The intracellular environment of alternative hosts will likely be similar to that of X. campestris, particularly if similar external environments are maintained--e.g. pH and temperature, It is known from in vivo studies with X. campestris that xanthan biosynthesis takes place over a broad temperature range. i.e., 12° to 37° C., though the rate is maximal between 27° and 30° C. Clearly, the enzymes responsible for synthesis of the sugar nucleotide precursors must be functional within this range. Initial analyses would be conducted at 27° to 30° C.
It is to be understood that broad application of the teachings of the present invention to the production of specific sugar nucleotides in various hosts will be within the capabilities of one having ordinary skill in the art in light of the teachings contained herein. Thus, the following Examples are illustrative only and are not restrictive of the invention, as claimed.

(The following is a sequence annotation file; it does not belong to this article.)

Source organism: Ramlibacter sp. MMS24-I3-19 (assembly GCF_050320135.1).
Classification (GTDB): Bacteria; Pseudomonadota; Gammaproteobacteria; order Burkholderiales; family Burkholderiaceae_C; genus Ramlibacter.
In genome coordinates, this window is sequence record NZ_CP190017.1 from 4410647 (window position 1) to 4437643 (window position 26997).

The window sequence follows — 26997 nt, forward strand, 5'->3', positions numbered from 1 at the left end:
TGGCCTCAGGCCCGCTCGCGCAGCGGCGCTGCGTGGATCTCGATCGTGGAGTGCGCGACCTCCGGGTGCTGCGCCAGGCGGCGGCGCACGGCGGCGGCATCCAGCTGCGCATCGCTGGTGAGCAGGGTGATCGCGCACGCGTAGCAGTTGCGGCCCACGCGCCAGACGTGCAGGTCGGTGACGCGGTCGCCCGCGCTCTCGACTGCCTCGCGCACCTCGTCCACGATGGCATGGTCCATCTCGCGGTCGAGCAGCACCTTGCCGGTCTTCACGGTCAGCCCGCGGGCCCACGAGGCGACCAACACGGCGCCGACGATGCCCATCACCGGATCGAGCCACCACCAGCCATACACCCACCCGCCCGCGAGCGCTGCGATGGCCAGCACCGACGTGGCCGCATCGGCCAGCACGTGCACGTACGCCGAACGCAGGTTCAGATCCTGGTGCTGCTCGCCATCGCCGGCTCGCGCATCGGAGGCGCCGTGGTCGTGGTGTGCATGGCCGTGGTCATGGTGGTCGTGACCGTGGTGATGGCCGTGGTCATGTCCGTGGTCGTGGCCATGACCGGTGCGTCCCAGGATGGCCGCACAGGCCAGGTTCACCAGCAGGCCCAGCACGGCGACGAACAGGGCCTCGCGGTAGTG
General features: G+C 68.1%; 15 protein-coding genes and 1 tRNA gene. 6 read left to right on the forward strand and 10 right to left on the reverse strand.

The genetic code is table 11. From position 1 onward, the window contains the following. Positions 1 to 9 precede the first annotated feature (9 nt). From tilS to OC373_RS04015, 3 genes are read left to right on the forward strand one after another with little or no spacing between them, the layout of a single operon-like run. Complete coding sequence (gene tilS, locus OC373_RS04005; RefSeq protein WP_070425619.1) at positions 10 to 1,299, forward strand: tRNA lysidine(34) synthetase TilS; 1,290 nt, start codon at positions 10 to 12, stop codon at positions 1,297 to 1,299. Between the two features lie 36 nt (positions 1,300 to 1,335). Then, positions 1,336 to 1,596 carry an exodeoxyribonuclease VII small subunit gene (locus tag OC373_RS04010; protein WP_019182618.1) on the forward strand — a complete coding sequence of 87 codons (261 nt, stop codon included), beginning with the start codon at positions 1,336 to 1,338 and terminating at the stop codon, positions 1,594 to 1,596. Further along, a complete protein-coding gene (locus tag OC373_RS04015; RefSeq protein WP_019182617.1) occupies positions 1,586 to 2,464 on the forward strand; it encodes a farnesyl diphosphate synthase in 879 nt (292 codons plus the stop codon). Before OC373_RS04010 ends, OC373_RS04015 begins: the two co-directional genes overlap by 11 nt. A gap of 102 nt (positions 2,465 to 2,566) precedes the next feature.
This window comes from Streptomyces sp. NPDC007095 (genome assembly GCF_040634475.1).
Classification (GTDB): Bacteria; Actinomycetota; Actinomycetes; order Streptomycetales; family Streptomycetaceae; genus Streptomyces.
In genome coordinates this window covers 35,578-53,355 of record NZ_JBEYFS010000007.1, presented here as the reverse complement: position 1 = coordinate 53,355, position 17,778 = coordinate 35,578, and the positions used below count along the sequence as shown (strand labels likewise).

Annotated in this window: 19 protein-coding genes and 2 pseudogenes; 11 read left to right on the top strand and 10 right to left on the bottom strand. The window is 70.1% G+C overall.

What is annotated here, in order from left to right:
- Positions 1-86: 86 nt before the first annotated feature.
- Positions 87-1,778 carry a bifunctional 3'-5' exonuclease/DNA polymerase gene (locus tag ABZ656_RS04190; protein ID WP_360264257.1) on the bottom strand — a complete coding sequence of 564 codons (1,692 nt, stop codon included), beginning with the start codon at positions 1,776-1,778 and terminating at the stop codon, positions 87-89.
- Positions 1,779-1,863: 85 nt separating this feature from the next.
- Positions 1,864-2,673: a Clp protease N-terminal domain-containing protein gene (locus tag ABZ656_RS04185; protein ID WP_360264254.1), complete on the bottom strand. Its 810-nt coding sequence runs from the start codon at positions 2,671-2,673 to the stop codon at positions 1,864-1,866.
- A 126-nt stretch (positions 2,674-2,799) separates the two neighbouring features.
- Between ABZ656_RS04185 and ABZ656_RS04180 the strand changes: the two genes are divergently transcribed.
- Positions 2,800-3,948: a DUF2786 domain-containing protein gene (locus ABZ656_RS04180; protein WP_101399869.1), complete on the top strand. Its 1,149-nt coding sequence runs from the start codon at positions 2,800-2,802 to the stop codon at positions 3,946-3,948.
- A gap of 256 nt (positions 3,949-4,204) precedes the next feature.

This example discusses the specific sugar nucleotide defects identified in various X. campestris strains that are Gum- in vivo.
The initial collection of mutants defective in sugar nucleotide synthesis was obtained from X. campestris strains unable to make xanthan in vivo after transposon mutagenesis, as described in Capage et al., supra. Several Gum- strains were able to make xanthan in vitro when supplied with the sugar nucleotides UDP-glucose, GDP-mannose, and UDP-glucuronic acid. These mutants were defective in sugar nucleotide synthesis, rather than biosynthesis of xanthan itself. Subsequently, such mutants were found to be sensitive to the dye toluidine blue. Additional sugar nucleotide mutants were obtained by screening other Gum- strains for toluidine blue sensitivity. These strains proved to be resistant to some virulent phage which killed wild-type X. campestris and Gum- mutants defective in xanthan biosynthesis itself.